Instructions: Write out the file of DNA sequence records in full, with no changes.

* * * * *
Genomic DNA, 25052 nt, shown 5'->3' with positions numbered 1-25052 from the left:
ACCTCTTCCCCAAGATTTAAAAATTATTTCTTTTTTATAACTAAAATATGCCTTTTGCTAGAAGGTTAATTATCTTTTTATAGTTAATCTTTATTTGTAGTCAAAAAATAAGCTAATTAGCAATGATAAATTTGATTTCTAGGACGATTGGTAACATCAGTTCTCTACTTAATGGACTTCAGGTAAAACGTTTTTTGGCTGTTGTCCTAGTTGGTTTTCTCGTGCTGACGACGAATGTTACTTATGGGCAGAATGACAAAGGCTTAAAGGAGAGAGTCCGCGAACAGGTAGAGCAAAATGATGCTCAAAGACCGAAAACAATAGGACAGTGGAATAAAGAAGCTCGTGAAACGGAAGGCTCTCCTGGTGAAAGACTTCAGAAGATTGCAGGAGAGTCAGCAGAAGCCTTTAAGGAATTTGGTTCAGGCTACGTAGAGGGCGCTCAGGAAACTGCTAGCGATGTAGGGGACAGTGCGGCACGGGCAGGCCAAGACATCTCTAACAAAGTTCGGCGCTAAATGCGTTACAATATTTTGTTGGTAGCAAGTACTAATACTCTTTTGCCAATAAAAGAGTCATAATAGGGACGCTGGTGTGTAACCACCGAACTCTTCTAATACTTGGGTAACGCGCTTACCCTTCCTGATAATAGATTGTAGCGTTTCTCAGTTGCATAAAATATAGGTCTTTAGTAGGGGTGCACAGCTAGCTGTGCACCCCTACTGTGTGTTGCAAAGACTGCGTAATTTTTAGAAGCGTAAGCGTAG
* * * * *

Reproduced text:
Genomic DNA, 25052 nt, shown 5'->3' with positions numbered 1-25052 from the left:
ACCTCTTCCCCAAGATTTAAAAATTATTTCTTTTTTATAACTAAAATATGCCTTTTGCTAGAAGGTTAATTATCTTTTTATAGTTAATCTTTATTTGTAGTCAAAAAATAAGCTAATTAGCAATGATAAATTTGATTTCTAGGACGATTGGTAACATCAGTTCTCTACTTAATGGACTTCAGGTAAAACGTTTTTTGGCTGTTGTCCTAGTTGGTTTTCTCGTGCTGACGACGAATGTTACTTATGGGCAGAATGACAAAGGCTTAAAGGAGAGAGTCCGCGAACAGGTAGAGCAAAATGATGCTCAAAGACCGAAAACAATAGGACAGTGGAATAAAGAAGCTCGTGAAACGGAAGGCTCTCCTGGTGAAAGACTTCAGAAGATTGCAGGAGAGTCAGCAGAAGCCTTTAAGGAATTTGGTTCAGGCTACGTAGAGGGCGCTCAGGAAACTGCTAGCGATGTAGGGGACAGTGCGGCACGGGCAGGCCAAGACATCTCTAACAAAGTTCGGCGCTAAATGCGTTACAATATTTTGTTGGTAGCAAGTACTAATACTCTTTTGCCAATAAAAGAGTCATAATAGGGACGCTGGTGTGTAACCACCGAACTCTTCTAATACTTGGGTAACGCGCTTACCCTTCCTGATAATAGATTGTAGCGTTTCTCAGTTGCATAAAATATAGGTCTTTAGTAGGGGTGCACAGCTAGCTGTGCACCCCTACTGTGTGTTGCAAAGACTGCGTAATTTTTAGAAGCGTAAGCGTAG